Journal of Eurasian Studies - EPA

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Journal of Eurasian Studies - EPA

April‐June 2010 JOURNAL OF EURASIAN STUDIES Volume II., Issue 2.

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The Kushans

The historians divide the reign of the Kushans into three periods:

a) the Early Kushans, b) the Great Kushans and c) the Later Kushans. In the nineties of the last century

archaeologists found the so called Rabatak Inscription in Afghanistan. The explanation of this epigraph

gave an approximate answer to the much debated dating and relationship of the Kushan rulers. 15

According to the explanation, the son of Kujula Kadphises was Vima Taktu ‐ the great conqueror of the

Punjab and of the north‐western part of India; Vima Taktu’s son was Vima Kadphises – he also conquered

further territories in India – and his son was Kanishka I: the Great Kanishka (about 110 – 134 A.D.). He was

the most famous and most talented Kushan king, who extended his empire to the East.

The father of Kujula Kadphises was most probably Heraios, the last king of the Indo‐Greek Principality,

but he called himself Kushan Sanab on his coins. One of the best Kushan researchers, the Englishman

Robert Bracey, considers this name a title, not a personal name. Its meaning is Lord or Great Lord. 16

Kanishka I was followed by his elder son: Vasishka (about 134 – 140 A.D.) who died as a young man;

his younger brother, Huvishka succeeded him on the throne. He ruled for a long time (140 – 172 A.D.) and

added more territories to his father’s kingdom. Kanishka’s, Vasishka’s and Huvishka’s names are typical

Kushan names, neither Iranian nor Indian, but their successor’s name, Vasudeva, is already an Indian one;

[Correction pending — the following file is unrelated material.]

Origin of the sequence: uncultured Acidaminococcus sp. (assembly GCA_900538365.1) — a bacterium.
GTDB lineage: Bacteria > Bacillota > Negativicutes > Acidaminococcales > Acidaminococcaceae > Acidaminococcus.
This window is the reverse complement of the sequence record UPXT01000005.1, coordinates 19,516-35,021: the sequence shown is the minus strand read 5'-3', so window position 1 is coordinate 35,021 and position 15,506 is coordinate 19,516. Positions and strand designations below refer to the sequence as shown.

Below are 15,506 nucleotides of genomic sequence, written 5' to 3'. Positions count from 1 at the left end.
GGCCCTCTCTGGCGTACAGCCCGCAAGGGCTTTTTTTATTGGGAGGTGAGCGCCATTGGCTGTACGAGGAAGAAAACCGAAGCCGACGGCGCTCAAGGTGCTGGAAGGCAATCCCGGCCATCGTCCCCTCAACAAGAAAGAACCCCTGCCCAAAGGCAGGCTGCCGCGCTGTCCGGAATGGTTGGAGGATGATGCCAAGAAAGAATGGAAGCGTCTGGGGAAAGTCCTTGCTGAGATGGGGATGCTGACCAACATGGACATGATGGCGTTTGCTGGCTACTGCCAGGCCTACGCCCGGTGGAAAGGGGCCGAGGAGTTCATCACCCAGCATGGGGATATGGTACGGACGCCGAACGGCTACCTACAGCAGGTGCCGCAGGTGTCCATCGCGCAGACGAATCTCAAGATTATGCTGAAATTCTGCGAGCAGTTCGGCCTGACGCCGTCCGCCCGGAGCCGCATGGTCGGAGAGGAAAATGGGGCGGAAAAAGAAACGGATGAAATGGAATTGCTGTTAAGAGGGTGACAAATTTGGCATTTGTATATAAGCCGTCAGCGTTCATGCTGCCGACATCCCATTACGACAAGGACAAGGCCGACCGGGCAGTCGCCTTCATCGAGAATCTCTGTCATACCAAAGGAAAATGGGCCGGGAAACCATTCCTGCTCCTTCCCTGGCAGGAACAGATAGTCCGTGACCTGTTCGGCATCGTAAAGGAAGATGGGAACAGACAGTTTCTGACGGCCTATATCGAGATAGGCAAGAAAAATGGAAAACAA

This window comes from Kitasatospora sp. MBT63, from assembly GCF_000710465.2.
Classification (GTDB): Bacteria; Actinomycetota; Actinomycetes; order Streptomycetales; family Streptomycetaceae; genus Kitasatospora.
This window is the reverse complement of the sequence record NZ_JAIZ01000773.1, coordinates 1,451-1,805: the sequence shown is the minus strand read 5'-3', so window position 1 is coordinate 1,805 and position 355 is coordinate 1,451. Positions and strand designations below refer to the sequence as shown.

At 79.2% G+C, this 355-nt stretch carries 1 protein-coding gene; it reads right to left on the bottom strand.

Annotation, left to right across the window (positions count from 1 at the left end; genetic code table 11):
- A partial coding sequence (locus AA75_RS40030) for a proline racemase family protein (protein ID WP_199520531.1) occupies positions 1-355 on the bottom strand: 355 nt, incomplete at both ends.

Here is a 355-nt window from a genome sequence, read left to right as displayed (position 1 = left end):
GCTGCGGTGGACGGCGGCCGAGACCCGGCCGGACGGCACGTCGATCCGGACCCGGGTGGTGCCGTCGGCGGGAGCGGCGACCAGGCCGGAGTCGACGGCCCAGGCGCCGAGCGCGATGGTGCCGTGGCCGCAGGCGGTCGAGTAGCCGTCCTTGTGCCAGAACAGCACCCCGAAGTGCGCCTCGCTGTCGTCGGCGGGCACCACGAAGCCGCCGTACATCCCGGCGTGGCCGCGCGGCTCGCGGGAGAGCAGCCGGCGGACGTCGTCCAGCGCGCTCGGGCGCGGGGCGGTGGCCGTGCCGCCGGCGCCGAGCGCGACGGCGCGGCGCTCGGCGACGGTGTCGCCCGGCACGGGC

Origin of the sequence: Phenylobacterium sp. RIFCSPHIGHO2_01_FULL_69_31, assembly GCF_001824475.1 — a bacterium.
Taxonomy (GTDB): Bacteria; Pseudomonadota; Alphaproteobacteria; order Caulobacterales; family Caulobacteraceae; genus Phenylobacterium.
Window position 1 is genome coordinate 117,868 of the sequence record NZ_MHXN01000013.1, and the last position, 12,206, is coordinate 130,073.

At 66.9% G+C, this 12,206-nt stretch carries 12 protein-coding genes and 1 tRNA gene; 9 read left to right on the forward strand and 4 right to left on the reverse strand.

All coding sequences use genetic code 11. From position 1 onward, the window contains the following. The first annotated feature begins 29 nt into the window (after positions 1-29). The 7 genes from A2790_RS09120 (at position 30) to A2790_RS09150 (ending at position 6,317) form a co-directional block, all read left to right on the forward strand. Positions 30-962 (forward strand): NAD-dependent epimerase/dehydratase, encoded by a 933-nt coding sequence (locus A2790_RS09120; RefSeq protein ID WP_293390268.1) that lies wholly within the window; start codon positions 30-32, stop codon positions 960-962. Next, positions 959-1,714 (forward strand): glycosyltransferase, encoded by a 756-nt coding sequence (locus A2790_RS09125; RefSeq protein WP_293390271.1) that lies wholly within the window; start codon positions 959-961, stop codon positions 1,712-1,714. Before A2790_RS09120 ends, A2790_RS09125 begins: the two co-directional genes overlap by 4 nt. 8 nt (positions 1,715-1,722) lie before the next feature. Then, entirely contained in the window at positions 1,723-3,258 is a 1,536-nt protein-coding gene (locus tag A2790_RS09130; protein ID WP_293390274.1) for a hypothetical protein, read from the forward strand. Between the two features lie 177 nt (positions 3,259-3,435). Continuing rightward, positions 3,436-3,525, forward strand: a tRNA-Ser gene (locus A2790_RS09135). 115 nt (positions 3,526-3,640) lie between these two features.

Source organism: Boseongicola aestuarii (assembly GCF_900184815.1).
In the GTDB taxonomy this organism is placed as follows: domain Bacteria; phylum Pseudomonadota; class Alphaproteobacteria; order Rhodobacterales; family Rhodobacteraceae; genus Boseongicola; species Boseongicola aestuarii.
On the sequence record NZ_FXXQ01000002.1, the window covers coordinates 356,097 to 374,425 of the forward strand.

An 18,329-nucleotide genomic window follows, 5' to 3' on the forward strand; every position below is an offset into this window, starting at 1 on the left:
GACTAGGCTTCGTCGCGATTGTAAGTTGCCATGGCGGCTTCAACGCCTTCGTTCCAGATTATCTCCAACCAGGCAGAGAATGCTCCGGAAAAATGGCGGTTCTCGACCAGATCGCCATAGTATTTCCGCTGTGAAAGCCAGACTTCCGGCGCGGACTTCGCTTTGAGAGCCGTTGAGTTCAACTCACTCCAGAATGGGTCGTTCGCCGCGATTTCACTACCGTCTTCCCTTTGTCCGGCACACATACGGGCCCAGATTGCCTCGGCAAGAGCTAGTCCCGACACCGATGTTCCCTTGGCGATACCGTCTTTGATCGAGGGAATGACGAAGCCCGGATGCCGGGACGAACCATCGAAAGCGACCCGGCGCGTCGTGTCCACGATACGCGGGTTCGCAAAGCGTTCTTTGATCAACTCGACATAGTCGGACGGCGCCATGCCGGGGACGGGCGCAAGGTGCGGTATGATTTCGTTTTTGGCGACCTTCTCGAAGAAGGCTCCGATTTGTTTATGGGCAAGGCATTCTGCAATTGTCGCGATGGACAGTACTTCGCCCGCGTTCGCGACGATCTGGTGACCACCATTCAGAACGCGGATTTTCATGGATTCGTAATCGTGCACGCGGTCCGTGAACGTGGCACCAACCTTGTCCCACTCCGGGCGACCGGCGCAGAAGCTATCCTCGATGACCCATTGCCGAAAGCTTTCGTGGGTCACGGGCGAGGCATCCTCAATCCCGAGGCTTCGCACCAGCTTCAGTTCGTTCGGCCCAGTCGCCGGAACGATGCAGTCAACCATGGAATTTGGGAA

we don’t know whether he was a son or relative of Huvishka. He ruled after him (176 – 210 A.D.). There

was a short gap between the two rulers. Vasudeva still kept his huge empire. It included the following

territories: from the Oxus valley in the North to the banks of the Ganges in India in the South, from East

Iran in the West to Bihar state, in India in the East, but even the famous Hotan (now in Xinjiang in China)

in the East and the well‐known ancient country, Khorezm in the West became tributary states of the

Kushans. As a part of the large commercial route, the Silk Road passed through the Kushan territory; they

controlled it and could collect customs duties and taxes. These incomes made their kingdom prosperous.

Their well‐known, beautiful gold coins prove their richness. On the obverse of the coins appear the

images of kings with Bactrian inscriptions in Greek characters. On the reverse appear the images of either

Greek, Persian or Hindu gods; later the symbols of Buddhism, such as the Wheel of Religion or the Dharma

Chakra. The images of the kings are shown in Central Asian costume, a belted broadcloth tunic, felt boots

and a large sword. They intended to demonstrate, even in their attire, that they were different from the

subjugated people.

The Sassanians, another Scythian people, envied the advantage the Kushans had by controlling the Silk

Road. First they fought against the Parthians and, later, in 234 A.D. Ardashir I and his son, Shapur I,

defeated the Kushans in the western part of their kingdom and the Sassanians occupied Bactria and

Eastern Iran. 17 The Later Kushan kings: Kanishka II, Kanishka III, Vasudeva II, Saka and Kipunada, fought

15 Nicholas Sims‐Williams – Joe Cribb: “A New Bactrian Inscription of Kanishka the Great” in “Silk Road Art and Archeology”,

No.4. 1995. pp.75‐142.

16 Robert Bracey: “Kushan History” in Wikipedia, 2007.

17 Aradi, Éva: ibid. pp.88‐89.

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